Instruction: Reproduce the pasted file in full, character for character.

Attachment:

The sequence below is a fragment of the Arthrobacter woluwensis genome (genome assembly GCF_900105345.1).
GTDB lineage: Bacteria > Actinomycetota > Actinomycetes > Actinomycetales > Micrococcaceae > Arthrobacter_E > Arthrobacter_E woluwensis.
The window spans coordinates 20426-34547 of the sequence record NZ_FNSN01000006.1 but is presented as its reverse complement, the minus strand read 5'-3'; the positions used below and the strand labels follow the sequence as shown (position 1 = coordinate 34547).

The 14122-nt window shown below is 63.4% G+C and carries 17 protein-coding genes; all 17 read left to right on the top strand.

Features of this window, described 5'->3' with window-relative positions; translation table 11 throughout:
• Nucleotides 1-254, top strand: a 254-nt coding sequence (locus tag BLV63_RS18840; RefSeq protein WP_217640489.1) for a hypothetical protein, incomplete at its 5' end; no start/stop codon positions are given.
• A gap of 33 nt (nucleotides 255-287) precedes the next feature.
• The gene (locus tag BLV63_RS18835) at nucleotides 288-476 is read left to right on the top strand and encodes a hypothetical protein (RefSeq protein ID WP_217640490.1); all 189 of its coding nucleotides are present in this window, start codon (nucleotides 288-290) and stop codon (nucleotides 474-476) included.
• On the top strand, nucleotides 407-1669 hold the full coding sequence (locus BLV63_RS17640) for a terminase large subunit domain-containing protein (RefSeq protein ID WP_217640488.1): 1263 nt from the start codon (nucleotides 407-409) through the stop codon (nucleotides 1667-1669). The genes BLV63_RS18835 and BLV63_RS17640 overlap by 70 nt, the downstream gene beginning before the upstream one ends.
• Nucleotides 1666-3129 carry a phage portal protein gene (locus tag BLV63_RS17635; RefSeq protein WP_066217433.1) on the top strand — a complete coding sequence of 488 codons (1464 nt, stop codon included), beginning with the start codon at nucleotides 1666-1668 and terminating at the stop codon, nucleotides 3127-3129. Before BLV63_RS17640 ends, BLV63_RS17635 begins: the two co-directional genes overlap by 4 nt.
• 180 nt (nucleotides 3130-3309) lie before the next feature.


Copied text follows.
The sequence below is a fragment of the Arthrobacter woluwensis genome (genome assembly GCF_900105345.1).
GTDB lineage: Bacteria > Actinomycetota > Actinomycetes > Actinomycetales > Micrococcaceae > Arthrobacter_E > Arthrobacter_E woluwensis.
The window spans coordinates 20426-34547 of the sequence record NZ_FNSN01000006.1 but is presented as its reverse complement, the minus strand read 5'-3'; the positions used below and the strand labels follow the sequence as shown (position 1 = coordinate 34547).

The 14122-nt window shown below is 63.4% G+C and carries 17 protein-coding genes; all 17 read left to right on the top strand.

Features of this window, described 5'->3' with window-relative positions; translation table 11 throughout:
• Nucleotides 1-254, top strand: a 254-nt coding sequence (locus tag BLV63_RS18840; RefSeq protein WP_217640489.1) for a hypothetical protein, incomplete at its 5' end; no start/stop codon positions are given.
• A gap of 33 nt (nucleotides 255-287) precedes the next feature.
• The gene (locus tag BLV63_RS18835) at nucleotides 288-476 is read left to right on the top strand and encodes a hypothetical protein (RefSeq protein ID WP_217640490.1); all 189 of its coding nucleotides are present in this window, start codon (nucleotides 288-290) and stop codon (nucleotides 474-476) included.
• On the top strand, nucleotides 407-1669 hold the full coding sequence (locus BLV63_RS17640) for a terminase large subunit domain-containing protein (RefSeq protein ID WP_217640488.1): 1263 nt from the start codon (nucleotides 407-409) through the stop codon (nucleotides 1667-1669). The genes BLV63_RS18835 and BLV63_RS17640 overlap by 70 nt, the downstream gene beginning before the upstream one ends.
• Nucleotides 1666-3129 carry a phage portal protein gene (locus tag BLV63_RS17635; RefSeq protein WP_066217433.1) on the top strand — a complete coding sequence of 488 codons (1464 nt, stop codon included), beginning with the start codon at nucleotides 1666-1668 and terminating at the stop codon, nucleotides 3127-3129. Before BLV63_RS17640 ends, BLV63_RS17635 begins: the two co-directional genes overlap by 4 nt.
• 180 nt (nucleotides 3130-3309) lie before the next feature.